Years ago, someone remarked to me that the difference between a good driver and a bad driver is a good imagination. In a democracy, the same is true of its citizens (who, after all, are ultimately the ones driving the bus).
A driver with a good imagination can look beyond the immediate circumstances to what could happen. In a residential neighborhood, a child could pop out between two parked cars, chasing a ball. A good driver proceeds slowly, “seeing” the child that isn’t there. On the highway, a car or truck just ahead could blow a tire, swerve to avoid an animal, or just suddenly and inexplicably slam on the breaks (a situation that I witnessed on a freeway some years ago). A good driver anticipates the unexpected, leaving plenty of room between vehicles. Without regular servicing, tire changes, and other maintenance, a good car could become a menace on the road. A good driver takes steps to maintain the vehicle, even when it’s running well.
Just as good drivers are deeply aware of our shared responsibilities on the nation’s roads and highways, a good citizen is conscious of the effects of government action and inaction. After all, we’re the ones who choose the leaders who act in our behalf. We hire the drivers.
Compassion is nothing more than applying the imagination to the circumstances of others. In the recent interminable health care debate, good citizens were moved by the stories about people who lost their lives, their livelihoods, or their homes because of lack of insurance or escalating premiums. Putting themselves in someone else’s shoes, they took into account the 40 million Americans who so desperately needed insurance (and will now get it). In discussing social programs, good citizens take time to consider life from the perspective of those members of society least able to help themselves—children, the poor, the disabled and mentally ill.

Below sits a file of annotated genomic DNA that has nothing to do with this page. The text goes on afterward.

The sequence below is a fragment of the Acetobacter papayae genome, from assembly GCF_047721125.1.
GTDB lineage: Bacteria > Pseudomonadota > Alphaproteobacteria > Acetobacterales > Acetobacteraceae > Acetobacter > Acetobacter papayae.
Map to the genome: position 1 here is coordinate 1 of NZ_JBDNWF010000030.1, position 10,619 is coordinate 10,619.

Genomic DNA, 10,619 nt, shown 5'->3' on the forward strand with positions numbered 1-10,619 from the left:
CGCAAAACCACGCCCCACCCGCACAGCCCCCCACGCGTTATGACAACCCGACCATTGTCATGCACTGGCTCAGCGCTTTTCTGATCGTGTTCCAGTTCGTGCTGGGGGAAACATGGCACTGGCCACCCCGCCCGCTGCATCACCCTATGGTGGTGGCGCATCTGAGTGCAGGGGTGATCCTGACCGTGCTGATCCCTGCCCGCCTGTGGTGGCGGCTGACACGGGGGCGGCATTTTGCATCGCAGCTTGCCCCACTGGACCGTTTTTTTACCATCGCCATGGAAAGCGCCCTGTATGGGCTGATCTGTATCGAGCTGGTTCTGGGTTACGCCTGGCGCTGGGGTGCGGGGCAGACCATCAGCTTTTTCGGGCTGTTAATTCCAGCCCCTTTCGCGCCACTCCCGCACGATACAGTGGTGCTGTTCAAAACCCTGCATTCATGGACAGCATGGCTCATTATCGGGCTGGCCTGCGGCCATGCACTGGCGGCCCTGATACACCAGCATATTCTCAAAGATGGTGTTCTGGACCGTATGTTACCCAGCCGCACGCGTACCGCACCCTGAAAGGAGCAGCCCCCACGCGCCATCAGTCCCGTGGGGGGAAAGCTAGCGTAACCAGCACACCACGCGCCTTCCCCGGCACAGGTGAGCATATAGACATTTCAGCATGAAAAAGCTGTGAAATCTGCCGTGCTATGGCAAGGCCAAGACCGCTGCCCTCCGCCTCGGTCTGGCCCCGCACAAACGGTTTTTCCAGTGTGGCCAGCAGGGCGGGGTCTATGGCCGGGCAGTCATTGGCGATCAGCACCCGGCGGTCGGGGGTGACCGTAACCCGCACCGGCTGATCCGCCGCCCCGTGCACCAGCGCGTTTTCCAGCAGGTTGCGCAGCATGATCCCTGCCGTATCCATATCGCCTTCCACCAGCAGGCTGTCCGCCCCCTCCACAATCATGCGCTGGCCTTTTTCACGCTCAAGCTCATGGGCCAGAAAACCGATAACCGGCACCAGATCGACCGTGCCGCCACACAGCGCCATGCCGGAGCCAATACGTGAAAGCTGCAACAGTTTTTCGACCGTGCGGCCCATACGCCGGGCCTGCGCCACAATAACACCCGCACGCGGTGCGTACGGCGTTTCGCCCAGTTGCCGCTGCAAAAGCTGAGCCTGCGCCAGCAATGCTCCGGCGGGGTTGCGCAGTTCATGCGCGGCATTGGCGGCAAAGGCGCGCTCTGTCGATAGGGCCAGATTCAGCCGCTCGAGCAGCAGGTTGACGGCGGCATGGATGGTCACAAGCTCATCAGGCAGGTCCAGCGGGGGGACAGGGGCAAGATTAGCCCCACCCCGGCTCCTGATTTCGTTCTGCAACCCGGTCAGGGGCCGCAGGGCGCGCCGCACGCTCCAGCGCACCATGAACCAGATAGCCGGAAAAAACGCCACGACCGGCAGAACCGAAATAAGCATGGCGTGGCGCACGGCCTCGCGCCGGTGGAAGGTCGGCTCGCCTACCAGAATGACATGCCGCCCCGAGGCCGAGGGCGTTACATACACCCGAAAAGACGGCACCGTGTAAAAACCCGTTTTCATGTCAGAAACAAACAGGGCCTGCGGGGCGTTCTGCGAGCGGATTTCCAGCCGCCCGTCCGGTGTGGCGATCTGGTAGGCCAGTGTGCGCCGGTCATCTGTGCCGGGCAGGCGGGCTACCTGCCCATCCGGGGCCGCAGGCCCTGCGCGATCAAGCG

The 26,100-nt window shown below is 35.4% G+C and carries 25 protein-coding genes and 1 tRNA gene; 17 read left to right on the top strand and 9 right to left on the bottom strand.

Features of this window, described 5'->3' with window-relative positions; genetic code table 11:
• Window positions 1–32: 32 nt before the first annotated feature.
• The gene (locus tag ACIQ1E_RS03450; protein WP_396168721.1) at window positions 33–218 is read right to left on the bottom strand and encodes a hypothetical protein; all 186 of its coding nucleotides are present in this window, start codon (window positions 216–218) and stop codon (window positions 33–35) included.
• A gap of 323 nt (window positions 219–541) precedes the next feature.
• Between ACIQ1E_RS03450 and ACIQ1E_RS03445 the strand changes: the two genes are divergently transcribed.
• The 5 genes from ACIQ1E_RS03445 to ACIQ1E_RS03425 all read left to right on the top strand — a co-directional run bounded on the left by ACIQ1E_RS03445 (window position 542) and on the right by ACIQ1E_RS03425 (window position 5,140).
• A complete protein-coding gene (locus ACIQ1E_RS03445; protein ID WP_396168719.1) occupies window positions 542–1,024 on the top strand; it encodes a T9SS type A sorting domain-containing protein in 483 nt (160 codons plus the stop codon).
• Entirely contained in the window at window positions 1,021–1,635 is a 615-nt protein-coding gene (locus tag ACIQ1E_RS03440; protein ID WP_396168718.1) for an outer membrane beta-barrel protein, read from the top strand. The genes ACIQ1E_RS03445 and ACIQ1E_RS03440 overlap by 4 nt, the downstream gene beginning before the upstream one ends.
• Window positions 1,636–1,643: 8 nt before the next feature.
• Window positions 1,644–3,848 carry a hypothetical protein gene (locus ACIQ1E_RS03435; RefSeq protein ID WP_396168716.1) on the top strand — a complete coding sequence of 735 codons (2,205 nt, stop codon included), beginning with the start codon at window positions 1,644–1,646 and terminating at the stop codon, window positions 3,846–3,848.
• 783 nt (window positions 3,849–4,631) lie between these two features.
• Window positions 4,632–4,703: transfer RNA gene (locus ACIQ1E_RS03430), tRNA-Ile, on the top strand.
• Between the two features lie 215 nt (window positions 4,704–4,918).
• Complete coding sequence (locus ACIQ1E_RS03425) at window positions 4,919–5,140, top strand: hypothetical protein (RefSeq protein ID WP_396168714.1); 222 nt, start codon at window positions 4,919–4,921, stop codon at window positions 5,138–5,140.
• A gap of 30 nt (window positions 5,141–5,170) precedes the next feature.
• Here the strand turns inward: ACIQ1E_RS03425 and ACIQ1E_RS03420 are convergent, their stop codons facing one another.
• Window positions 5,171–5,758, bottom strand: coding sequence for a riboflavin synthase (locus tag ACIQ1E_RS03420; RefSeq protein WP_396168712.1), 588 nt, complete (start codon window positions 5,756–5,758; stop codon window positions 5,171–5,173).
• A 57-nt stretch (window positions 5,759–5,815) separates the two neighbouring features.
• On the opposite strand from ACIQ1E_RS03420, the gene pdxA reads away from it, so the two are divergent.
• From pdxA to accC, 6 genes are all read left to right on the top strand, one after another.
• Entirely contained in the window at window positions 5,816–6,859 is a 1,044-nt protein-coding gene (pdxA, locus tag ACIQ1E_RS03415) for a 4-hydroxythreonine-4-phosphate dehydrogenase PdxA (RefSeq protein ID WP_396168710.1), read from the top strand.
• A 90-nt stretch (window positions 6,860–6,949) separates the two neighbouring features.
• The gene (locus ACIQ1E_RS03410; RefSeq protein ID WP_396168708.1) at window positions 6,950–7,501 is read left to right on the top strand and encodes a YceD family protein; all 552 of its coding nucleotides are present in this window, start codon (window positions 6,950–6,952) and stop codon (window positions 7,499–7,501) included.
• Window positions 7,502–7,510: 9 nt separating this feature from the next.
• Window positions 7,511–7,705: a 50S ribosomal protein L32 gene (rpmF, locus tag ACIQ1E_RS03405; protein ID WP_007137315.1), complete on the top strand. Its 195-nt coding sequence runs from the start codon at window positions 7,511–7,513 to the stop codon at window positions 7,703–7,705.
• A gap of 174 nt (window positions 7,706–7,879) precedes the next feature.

By the same token, good drivers are calm, rational, and realistic about the world outside their windshields. They don’t deny what’s there (like bad weather—or climate change), no matter how convenient it may be to ignore them. Good drivers know their limitations and don’t assume they know more than they do about the road ahead or what might be waiting around the next bend: if the sign says slow down, they do so, trusting that engineers and highway planners may have known something that the driver cannot. Good drivers know that they themselves don’t know everything, but they expect and demand that the experts they hire know what they’re doing.
My experience in living through the previous administration was like being a white-knuckled passenger in a car driven by an emotional driver. That driver had the power to fill all jobs involving highway safety and maintenance, and he did so regardless of the employees’ qualifications and motivation for doing the job right. All that mattered was that they displayed a suitable loyalty to the driver and his policies and beliefs.
Determined to finish his daddy’s war, the previous president didn’t focus his constructive imagination on the real problem: defeating al Qaida (which, at the time, was not operating in Iraq). Ignoring the feelings of others, he apparently didn’t bother to imagine what it’s like to drown—denying until the bitter end that water-boarding is torture. Getting richer and richer, like his cronies, he refused to pay attention to economic warning signs that the road ahead was washed out. The examples of recklessness and incompetence could go on and on.
From the time of the Revolution, Americans have tended to be distrustful of government. That distrust is built into our cultural history and maybe even our genes. After many years of irresponsible government, it’s no wonder that many people have given up all together on government as a tool for solving human problems and ensuring prosperity.
But this president is different. His administration is filled with people who have true expertise in their areas of responsibility. The vehicle is finally being maintained. Many Americans have decided that if they can’t have their old, familiar driver back—regardless of his incompetence—they’d just as soon walk.
Those of us now studying the map and enjoying the ride are thinking about the possibilities that lie ahead and what we can do with this newer, safer, well-maintained vehicle of state.